Written by: Frank Barbiere
Art by: Christopher Peterson
Color by: Marissa Louise
I don’t know if it’s just me but I feel like the biggest trend in story telling has become “The End of the World.” It makes me feel extremely nervous like we are all being prepared for something. This universal yet terrifying idea has permeated every medium and become the most popular setting in which to tell a story. The down side of this is if you want to tell an end of the world story you have to do it in a unique and exciting way that will engage your audience and make you stand out from the crowd.
Broken World #1 from BOOM! Studios and the mind of Frank Barbiere is yet another end of the world story, but Barbiere sets himself apart with an emotional slice of life story that is accompanied by the perfect set up for a much larger and more interesting tale than you typical “end of the world” fare. This first issue is primarily introduction but Barbiere injects enough emotion and tension throughout that it never feels bogged down or exposition heavy. This is probably because the majority of this book is introducing us to a world that will no longer exist. So instead we focus on our main character Elena Marlow and the emotional journey that she goes through as she tries to desperately escape extinction. Without giving too much away Barbiere’s premise is reveled at the end of the issue and after reading Broken Worlds final pages I found myself with an enormous smile and a feeling of intense anticipation.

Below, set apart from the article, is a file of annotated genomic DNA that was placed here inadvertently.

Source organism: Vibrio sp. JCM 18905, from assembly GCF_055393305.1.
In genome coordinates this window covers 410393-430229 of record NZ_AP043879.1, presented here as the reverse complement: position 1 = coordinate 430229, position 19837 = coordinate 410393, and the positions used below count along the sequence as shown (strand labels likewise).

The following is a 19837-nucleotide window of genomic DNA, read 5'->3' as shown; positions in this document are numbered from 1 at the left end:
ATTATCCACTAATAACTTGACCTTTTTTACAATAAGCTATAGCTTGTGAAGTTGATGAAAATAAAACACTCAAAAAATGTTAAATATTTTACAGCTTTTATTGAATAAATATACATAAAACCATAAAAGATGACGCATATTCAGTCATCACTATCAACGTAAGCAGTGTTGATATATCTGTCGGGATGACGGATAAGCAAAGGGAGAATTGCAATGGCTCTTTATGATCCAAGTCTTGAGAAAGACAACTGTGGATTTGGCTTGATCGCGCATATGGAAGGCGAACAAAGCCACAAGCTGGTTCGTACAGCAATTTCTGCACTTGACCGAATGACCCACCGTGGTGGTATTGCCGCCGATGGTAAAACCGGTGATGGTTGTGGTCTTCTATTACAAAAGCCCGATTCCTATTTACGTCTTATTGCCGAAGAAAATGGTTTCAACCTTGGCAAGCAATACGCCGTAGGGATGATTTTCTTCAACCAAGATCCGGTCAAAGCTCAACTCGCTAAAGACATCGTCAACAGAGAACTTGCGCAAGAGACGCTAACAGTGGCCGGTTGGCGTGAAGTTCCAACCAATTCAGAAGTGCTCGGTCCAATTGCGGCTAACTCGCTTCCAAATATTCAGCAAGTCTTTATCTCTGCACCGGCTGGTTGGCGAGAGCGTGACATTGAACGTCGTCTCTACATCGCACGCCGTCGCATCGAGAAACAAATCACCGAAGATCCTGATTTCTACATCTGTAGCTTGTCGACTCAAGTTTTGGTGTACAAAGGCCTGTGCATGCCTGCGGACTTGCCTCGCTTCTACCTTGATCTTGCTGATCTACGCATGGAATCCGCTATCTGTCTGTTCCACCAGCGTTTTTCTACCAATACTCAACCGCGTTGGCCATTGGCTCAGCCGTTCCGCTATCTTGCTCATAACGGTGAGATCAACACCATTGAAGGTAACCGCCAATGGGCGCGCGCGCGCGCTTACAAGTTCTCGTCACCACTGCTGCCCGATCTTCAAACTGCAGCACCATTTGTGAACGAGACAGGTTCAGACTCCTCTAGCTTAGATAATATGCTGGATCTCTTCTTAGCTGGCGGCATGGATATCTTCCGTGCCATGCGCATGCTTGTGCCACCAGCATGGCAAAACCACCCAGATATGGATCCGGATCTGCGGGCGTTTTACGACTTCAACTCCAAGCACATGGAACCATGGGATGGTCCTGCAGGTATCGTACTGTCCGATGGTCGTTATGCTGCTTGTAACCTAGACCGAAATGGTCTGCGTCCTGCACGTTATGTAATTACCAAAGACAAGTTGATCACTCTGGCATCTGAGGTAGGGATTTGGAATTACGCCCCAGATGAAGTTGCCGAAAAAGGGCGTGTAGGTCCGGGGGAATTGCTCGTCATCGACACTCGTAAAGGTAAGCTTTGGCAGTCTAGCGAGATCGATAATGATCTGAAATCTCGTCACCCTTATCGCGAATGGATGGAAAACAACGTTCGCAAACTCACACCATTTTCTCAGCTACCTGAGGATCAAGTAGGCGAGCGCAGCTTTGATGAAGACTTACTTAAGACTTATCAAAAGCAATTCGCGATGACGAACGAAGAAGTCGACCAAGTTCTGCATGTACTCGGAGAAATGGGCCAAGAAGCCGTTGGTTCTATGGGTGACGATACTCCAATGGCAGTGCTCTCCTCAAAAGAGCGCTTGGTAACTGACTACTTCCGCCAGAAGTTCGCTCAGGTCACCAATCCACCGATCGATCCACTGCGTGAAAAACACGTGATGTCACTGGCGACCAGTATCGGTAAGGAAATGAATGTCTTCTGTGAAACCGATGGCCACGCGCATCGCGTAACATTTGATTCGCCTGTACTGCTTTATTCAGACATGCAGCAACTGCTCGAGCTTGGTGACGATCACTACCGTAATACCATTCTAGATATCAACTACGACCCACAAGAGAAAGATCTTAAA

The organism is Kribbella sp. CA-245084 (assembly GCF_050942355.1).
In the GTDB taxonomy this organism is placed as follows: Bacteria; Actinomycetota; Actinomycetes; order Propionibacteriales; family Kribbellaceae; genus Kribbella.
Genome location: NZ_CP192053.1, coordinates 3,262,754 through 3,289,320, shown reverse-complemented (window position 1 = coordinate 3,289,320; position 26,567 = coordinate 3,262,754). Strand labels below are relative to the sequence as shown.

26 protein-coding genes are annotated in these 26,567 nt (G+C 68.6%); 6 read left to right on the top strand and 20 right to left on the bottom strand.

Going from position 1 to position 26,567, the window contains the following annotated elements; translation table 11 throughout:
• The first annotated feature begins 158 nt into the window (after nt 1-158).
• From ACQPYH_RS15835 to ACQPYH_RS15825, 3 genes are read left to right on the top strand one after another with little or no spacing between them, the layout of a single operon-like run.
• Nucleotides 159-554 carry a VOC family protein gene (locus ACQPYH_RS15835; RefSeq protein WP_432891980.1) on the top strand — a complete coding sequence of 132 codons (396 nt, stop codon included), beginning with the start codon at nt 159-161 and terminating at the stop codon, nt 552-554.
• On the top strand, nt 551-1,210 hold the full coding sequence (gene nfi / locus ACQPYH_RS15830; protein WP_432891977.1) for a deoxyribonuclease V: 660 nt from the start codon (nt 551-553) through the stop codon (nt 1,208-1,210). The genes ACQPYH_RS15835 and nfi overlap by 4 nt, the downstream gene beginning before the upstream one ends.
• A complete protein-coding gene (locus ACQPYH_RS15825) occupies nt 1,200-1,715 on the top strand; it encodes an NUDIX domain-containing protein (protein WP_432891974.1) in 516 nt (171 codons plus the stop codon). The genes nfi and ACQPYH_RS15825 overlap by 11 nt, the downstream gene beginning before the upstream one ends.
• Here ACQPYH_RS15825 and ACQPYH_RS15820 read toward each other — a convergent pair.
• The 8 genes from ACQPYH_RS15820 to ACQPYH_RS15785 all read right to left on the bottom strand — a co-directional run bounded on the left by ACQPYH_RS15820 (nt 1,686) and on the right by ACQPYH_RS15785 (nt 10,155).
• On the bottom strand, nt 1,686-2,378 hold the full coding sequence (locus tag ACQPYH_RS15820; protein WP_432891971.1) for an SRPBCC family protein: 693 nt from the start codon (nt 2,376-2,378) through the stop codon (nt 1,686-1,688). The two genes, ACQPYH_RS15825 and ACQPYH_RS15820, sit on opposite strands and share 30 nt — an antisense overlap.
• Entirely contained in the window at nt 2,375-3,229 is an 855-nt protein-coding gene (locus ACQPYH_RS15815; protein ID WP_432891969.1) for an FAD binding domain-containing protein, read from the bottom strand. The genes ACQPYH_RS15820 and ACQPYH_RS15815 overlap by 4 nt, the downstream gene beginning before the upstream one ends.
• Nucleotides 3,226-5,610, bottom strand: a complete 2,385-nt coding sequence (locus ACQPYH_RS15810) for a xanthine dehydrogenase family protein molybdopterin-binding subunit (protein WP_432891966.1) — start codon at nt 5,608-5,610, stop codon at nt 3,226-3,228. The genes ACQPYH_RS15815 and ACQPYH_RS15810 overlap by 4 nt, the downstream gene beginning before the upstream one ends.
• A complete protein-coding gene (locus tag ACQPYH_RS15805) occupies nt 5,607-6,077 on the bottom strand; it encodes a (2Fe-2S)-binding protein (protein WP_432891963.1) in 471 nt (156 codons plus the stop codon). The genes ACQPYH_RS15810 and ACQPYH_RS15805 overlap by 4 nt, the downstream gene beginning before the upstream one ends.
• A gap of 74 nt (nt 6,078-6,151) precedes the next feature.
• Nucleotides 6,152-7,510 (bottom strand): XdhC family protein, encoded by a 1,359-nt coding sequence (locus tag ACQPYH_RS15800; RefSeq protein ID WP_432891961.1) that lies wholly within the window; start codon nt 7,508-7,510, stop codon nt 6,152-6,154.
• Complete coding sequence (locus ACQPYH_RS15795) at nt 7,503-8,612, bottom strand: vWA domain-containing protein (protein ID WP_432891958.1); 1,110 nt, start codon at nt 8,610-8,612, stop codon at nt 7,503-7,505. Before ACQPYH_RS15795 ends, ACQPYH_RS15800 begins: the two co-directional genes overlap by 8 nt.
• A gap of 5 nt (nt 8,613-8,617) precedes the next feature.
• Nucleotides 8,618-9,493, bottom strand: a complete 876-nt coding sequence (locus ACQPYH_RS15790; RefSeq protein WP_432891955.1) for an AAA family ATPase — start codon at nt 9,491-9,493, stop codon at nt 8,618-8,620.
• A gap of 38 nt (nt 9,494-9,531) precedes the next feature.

Broken World’s art is subtle but also just as character focused, as Christopher Peterson really pays attention to expressions which each conversation giving our characters that extra boost of emotional impact. I was most impressed though by Broken World’s color pallet as Marissa Louise does a magnificent job of bringing a plethora of color to this dying world. I especially enjoyed her use of reds, and light as our characters and world prepare for the end.
Broken World #1 is an emotional journey to the end of the world. Barbiere sets up his unique premise with strong character focus and while the pace is a little slow the payoff is massive. The team of Peterson and Louise bring an art style that is minimal yet striking giving this apocalyptic tale the color and brightness it needs. Broken World is a must read if you’re for those who love the end of the world genre and are looking for a fresh take on the most used setting in media.